The primary theme at womePsyche is FREEDOM.
Freedom of thought and making choices. And the freedom to strive toward your idea of a contented life.
An often-used metaphor for freedom is birds. There is a reason birds have been on the earth for millions of years – they can literally fly out of the way of disaster!
So it was during a recent visit to one of the world’s most important migratory bird sanctuaries here in Rajasthan I had the privilege to see a natural world metaphor unfold before my eyes.
And once I saw it, metaphors (and puns) flew at me through the early morning mist.
It was gently moving through that dense fog that everything became clear…
Migration – A Search for the Ideal Environment
It’s not just birds that symbolise freedom.
Searching for ‘your’ place – the right environment – is connected to the core themes of ‘personal freedom’ and ‘contented living’ on womenPsyche.
Through my experiences and a (very) long history of immigrants in my ancestry, I know many of us share the innate human desire to keep moving, searching and exploring.
But ultimately, I think you need to find your ‘right’ place.
That may be geographical, but also spiritual, or just your place within a structure in society.
Nevertheless, the ideal place is where you stand the best chance to grow and thrive.
And that means identifying the factors in your life that make the perfect (or close to perfect) environment.
What do you really need to thrive? What does that place look like? What will it take to get there?
And to show you that to achieve the ideal, you may face the toughest of journeys that will test your limits comes a lesson from nature.
Enter – the migratory bird.
This is the amazing bar-headed goose, one of the highest-flying birds in the world.
The Stunning Bird Display at Bharatpur Bird Sanctuary
I am not a twitcher, but I am a bird and nature lover.
As chance would have it, my current home is within hours of one of the world’s most significant locations for migratory birds – the stunning Bharatpur Bird Sanctuary in the Keoladeo National Park in Rajasthan, India.
Every Northern Hemisphere winter, hundreds of species of birds make a perilous journey thousands of miles from their home territory to give their offspring the best conditions to survive.
And according to a knowledgeable guide at the National Park (who took me on a serene boat ride powered by a bamboo stick), this journey is becoming even harder.
As ‘stop off’ or ‘layover’ locations dwindle between the home locations of the bird and Bharatpur, their journey is longer and more challenging, and some birds have had no choice but to stop coming.
Luckily for me, many still make the trip, and on a brisk winter’s day, I saw more birds than I ever have before (and I grew up next to a National Park!).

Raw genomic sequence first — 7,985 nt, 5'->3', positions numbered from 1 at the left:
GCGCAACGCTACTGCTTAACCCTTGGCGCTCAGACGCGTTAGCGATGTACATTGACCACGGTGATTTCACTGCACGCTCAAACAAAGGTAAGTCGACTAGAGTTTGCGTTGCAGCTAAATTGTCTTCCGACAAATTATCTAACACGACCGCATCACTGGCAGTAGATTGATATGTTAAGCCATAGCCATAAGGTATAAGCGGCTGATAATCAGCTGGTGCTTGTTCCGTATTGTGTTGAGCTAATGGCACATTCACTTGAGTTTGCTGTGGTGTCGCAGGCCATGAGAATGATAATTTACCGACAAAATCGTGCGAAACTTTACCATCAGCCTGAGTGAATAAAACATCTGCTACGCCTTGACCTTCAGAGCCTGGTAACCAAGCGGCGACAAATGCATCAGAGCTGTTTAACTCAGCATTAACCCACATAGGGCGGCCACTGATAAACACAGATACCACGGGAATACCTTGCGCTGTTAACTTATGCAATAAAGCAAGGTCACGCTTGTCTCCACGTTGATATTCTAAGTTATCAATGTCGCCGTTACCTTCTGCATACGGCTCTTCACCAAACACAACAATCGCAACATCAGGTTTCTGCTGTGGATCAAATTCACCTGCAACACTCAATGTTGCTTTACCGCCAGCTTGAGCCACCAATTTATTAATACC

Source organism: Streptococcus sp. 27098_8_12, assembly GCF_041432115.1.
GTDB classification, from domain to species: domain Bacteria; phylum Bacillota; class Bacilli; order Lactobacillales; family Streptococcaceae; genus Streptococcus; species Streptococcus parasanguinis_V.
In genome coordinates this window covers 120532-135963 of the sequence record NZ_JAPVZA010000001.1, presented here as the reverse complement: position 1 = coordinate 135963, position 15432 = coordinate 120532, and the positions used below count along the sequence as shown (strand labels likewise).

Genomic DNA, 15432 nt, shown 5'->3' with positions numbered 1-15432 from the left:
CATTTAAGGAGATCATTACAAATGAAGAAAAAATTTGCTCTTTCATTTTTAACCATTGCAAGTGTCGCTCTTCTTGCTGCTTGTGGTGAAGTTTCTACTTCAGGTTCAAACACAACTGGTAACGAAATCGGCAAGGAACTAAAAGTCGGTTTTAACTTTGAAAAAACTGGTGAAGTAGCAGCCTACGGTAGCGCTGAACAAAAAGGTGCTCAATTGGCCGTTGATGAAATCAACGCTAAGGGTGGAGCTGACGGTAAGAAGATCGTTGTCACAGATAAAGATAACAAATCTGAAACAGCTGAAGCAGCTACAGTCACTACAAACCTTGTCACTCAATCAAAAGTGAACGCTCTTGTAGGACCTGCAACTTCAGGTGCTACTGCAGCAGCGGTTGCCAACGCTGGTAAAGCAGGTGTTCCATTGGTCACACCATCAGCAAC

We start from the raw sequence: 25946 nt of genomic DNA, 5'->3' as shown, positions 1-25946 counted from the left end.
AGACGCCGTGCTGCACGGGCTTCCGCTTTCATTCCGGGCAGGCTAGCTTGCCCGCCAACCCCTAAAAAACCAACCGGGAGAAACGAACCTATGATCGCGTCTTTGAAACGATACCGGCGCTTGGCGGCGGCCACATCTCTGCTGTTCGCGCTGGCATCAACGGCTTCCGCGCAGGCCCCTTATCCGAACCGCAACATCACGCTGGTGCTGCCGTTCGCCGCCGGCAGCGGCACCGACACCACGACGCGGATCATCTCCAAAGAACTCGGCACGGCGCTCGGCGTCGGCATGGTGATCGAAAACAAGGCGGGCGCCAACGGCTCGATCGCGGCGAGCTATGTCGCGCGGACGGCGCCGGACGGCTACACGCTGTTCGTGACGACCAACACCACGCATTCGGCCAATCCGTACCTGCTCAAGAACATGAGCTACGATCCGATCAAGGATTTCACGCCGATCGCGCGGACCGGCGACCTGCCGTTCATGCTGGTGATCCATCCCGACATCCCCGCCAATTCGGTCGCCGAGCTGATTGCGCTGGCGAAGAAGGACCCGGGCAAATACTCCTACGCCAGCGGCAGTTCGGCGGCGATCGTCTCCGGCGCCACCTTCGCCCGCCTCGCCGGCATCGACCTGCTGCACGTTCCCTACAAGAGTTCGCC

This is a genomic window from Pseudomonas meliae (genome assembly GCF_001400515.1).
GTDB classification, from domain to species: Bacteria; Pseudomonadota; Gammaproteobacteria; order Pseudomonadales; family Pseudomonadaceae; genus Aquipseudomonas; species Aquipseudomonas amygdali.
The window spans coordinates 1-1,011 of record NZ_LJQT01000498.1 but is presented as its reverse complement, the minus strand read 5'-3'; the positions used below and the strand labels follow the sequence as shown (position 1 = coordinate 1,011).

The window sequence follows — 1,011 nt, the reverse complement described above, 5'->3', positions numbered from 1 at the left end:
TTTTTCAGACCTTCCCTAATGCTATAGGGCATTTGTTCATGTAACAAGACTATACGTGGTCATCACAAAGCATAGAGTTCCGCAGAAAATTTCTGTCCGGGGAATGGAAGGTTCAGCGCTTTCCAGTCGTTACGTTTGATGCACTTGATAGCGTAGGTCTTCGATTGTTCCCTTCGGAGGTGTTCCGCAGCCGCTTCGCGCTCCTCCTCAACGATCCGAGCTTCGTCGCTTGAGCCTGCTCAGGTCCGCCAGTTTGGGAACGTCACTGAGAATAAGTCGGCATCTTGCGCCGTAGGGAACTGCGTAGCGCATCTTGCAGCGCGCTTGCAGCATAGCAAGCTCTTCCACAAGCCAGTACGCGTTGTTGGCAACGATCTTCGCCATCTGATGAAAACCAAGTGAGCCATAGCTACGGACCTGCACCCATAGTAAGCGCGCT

The Long Road to Migrate
I’ve been visiting India for nearly a quarter of a century. And I live here now.
Migrating to a new place is not for the faint-hearted.
I voluntarily threw out 95% of my belongings when I moved, but not everyone has the luxury of the choice. Many migrants are forced to search for new lands due to dangers back home.
Either way, it can be a long, uncertain path.
Finding your best environment to survive or open up new opportunities is a logistical, not to mention psychological feat most of us are not prepared for.
So, once you have determined the factors that make up the best environment for you – the place where you might be ‘free’ – it’s a matter of getting there.
I often think if you can ‘get there’ you are probably the sort of person who can manage the changing environment and do well.
There might be a fair amount of ‘grass is greener’ and ‘rose-coloured glass’ thinking to contend with too.
You can never see the future and how your chosen new place may change – it’s out of your hands.
At the very least, attempting to change or improve your life with no doubt shows you your capabilities and how much you can handle.
As I watched the incredible migratory birds at Bharatpur, I couldn’t help but admire their enormous risk and effort as part of the natural way of life.
Perhaps we humans have become too ‘comfortable,’ and there is little incentive to shake things up and test ourselves.
Of course, it depends on what you are looking for in life.
Not everyone has the urge to move geographically.
But for those who take the risk, it can arouse you to levels not previously imagined as you live a regular routined (perfectly acceptable) life.
Freedom and The Right Place
So, as the birds of Bharatpur put on their magnificent display for the watching eyes of tourists and twitchers, I was left to ponder how far we all go to find the best environment for ourselves.
It’s not always about survival, especially in the comfortable world many find themselves in.
Seeking contentment amongst large populations and growing demands on people and resources is a constant balancing act.
One thought that crossed my mind as I left for home was, ‘What if we are not supposed to find the right place but keep searching as a part of the natural way of things?’